My current primary research project explores the ways in which five major Russian authors—Yury Olesha, Vladimir Nabokov, Andrei Bitov, Sasha Sokolov, and Mikhail Shishkin—responded to James Joyce, his texts, and his persona. While keeping in mind these writers’ diverse biographical, historical, and cultural contexts, I use Joyce as a comparative prism to understand better the ways they address critical issues in their novels, namely the influence of the past, generational conflict, and the possibility of inscribing oneself into history through art. This study likewise reveals that while these authors responded to Joyce in their own particular ways and, therefore, their work reflects changes in cultural values throughout the long twentieth century, a Russian Joycean tradition complete with representative features (images, themes, devices) can nevertheless be discerned. 

Now in its early stages, “The Poetics of Resignation in Russian Modernism” is the subject of my next manuscript-length project. It continues my interdisciplinary interests to trace Russian Modernists’ tendency toward capitulation. This study will examine writers such as Evgeny Zamiatin, Daniil Kharms, and Boris Pasternak. Despite the era’s focus on individual will, these authors’ protagonists, particularly those who are artists, experience a paradoxical need to capitulate. By positioning this question within a context broader than the political or religious, the peculiarities of the Russian perspective can be thrown into greater relief. My goals are thus 1.) to formulate a deeper understanding of this trope and its philosophical underpinnings by drawing on writings regarding resignation by philosophers who were widely read in Russia and 2.) to contextualize the Russian situation within a more global perspective of international Modernisms.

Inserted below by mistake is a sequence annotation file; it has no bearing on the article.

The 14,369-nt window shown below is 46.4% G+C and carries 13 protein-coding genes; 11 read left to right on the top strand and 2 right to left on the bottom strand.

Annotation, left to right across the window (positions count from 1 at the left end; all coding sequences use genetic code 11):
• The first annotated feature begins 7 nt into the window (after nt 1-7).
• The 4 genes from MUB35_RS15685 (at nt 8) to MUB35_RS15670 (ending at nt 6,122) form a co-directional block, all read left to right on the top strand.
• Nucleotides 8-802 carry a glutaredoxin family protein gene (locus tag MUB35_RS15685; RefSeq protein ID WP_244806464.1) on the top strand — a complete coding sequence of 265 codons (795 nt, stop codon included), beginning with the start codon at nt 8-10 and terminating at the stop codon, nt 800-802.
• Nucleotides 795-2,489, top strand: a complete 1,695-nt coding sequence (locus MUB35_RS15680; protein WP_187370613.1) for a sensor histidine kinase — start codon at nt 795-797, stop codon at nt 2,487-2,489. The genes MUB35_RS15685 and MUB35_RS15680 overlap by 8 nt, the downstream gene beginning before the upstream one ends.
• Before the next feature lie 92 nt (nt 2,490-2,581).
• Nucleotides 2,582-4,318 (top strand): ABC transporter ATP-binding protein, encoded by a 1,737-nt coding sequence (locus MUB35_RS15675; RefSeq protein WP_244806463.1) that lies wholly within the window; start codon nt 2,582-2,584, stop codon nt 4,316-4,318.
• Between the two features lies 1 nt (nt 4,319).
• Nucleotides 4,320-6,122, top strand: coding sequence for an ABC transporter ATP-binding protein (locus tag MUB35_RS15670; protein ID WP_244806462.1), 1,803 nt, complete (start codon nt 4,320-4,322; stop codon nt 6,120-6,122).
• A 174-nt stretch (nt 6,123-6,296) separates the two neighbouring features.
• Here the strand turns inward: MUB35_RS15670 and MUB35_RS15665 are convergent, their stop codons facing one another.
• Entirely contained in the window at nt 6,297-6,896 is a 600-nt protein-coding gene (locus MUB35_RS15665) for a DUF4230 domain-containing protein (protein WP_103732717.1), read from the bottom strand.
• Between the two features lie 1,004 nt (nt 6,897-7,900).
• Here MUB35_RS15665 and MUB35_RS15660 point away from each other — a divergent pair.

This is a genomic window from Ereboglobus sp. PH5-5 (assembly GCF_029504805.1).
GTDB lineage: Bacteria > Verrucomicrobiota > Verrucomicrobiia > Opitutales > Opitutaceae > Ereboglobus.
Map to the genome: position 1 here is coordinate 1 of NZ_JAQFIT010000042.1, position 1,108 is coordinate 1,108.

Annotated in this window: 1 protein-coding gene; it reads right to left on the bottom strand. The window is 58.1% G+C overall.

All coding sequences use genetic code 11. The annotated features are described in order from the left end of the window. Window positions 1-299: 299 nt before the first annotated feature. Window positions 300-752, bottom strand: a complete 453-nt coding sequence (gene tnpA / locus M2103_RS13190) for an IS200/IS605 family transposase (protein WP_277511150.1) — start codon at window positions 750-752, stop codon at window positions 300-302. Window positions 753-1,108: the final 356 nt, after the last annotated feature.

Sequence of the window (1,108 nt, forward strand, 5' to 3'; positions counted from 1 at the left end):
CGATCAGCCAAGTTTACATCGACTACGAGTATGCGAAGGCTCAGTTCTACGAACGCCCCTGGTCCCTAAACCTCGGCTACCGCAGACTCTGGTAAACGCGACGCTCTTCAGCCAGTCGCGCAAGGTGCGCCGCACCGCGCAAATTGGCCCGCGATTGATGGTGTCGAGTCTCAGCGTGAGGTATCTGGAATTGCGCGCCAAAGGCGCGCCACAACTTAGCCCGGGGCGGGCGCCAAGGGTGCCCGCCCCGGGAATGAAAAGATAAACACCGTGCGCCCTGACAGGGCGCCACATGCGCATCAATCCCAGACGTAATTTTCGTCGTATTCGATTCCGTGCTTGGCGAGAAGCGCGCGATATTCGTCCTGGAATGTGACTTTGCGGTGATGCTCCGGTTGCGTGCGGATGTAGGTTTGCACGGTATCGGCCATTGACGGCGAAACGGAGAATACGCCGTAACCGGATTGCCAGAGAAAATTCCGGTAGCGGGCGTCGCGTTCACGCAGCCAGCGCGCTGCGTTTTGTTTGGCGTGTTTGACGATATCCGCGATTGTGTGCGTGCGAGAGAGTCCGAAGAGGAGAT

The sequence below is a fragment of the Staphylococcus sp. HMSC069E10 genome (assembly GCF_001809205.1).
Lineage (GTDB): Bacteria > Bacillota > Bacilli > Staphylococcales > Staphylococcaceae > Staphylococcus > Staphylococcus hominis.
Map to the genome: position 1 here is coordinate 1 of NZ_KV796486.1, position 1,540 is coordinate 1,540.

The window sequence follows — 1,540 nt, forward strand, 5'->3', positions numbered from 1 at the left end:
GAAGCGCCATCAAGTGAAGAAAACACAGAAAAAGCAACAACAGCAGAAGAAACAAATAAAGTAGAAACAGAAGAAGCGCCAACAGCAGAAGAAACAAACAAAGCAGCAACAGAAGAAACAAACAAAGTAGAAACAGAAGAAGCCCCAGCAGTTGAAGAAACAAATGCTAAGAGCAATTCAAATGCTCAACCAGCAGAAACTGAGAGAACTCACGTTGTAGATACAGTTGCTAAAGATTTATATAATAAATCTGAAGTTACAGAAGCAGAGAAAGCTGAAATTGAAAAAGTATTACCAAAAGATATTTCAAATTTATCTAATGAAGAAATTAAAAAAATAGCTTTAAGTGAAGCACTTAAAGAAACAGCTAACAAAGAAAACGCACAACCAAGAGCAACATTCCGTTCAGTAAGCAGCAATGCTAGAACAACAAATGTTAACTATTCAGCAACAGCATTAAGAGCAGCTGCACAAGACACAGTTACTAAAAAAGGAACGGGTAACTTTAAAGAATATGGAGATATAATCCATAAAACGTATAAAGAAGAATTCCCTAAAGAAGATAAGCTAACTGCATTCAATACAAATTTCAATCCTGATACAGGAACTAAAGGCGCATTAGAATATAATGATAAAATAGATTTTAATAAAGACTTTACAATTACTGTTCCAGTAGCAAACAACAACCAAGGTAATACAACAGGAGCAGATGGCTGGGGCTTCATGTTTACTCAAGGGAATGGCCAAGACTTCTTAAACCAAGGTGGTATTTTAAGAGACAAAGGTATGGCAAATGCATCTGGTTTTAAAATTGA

I have published articles on Iurii Olesha's dialogue with Joyce in his novel Envy, on the multilingual Czech surrealist poet Ivan Blatný, and on photographic motifs in Andrei Bitov's prose. My analysis of Daniil Kharms's short story "Blue Notebook No.10" through the lens of cognitive linguistics has also been featured in an edited volume on ethnolinguistics.

Photo by Claire Mason